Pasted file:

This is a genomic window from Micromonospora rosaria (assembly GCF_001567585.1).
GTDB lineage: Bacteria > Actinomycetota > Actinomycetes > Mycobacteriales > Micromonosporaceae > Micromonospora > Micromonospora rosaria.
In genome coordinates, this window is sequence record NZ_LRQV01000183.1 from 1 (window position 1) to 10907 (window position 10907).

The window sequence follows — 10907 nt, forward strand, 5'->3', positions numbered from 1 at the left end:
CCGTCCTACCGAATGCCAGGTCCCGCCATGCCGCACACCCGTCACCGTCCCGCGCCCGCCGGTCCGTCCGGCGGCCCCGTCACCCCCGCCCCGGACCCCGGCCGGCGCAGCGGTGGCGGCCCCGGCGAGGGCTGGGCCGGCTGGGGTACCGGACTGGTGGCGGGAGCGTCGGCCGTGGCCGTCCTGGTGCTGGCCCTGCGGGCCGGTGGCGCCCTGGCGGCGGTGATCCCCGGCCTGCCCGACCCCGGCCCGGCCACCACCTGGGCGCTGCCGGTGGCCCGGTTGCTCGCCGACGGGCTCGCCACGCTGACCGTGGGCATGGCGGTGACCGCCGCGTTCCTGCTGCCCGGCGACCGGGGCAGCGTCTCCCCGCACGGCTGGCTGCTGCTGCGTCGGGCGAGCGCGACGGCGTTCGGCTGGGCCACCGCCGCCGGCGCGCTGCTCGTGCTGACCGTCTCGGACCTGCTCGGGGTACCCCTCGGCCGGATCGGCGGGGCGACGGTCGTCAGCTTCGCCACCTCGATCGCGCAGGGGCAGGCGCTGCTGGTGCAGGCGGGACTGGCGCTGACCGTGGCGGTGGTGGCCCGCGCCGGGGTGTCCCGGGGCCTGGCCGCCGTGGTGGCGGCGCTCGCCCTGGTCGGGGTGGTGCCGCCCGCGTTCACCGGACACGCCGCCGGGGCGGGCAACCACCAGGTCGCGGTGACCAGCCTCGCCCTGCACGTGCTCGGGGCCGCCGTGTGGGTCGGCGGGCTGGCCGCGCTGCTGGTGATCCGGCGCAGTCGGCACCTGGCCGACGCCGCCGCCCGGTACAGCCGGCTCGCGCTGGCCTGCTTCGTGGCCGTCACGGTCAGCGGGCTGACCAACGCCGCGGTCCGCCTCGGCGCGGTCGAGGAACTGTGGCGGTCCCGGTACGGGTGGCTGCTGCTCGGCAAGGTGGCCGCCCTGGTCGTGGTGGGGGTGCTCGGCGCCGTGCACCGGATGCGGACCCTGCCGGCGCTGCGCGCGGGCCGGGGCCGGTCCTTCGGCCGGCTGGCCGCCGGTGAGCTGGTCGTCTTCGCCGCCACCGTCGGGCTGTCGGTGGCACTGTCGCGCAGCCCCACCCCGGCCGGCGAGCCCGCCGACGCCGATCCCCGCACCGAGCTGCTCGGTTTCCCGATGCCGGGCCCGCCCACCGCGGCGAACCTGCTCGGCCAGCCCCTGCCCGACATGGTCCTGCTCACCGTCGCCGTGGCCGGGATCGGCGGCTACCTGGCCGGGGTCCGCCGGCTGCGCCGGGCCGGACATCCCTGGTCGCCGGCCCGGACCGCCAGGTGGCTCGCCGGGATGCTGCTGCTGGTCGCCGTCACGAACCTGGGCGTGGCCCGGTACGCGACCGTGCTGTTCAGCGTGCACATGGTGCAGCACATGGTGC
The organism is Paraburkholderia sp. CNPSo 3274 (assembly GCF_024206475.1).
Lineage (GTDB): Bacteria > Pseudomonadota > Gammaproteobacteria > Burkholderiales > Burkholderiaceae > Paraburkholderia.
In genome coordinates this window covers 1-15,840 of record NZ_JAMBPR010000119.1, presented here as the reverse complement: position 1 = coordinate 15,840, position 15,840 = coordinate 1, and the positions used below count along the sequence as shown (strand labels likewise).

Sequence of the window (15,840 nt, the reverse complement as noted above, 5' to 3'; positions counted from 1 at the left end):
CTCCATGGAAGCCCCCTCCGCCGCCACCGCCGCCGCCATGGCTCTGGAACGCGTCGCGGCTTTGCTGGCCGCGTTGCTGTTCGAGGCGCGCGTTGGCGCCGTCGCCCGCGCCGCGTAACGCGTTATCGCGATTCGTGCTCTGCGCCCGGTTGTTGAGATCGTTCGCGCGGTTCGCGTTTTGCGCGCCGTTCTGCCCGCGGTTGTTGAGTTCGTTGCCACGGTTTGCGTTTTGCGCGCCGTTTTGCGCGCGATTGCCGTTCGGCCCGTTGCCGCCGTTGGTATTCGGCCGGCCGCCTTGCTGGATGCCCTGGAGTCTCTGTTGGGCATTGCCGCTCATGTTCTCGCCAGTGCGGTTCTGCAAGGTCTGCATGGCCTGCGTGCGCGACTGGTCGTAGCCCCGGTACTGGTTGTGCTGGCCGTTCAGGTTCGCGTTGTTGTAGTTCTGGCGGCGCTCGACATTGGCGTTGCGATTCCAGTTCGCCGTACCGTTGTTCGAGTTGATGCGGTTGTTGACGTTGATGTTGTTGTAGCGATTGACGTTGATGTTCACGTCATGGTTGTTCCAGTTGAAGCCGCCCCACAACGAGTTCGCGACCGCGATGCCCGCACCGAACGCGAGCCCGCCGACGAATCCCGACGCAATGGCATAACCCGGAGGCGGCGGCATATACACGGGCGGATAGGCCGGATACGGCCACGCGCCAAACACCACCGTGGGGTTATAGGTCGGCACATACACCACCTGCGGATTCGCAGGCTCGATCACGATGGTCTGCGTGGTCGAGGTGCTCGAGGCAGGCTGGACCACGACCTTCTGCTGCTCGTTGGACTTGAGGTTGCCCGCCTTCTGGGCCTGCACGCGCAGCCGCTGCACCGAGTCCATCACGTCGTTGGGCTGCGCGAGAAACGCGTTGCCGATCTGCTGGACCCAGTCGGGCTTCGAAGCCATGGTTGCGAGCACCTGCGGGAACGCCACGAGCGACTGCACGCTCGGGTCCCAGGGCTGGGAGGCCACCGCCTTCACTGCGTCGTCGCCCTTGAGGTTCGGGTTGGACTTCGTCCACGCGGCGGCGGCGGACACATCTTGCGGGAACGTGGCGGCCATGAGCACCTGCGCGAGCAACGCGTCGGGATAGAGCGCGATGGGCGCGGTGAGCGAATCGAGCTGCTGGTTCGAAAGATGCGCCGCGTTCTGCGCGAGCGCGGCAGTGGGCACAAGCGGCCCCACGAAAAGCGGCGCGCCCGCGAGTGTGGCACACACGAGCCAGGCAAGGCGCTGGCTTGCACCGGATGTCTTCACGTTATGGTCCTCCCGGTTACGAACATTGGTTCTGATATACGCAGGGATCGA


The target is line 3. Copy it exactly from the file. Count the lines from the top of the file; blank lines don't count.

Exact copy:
In genome coordinates, this window is sequence record NZ_LRQV01000183.1 from 1 (window position 1) to 10907 (window position 10907).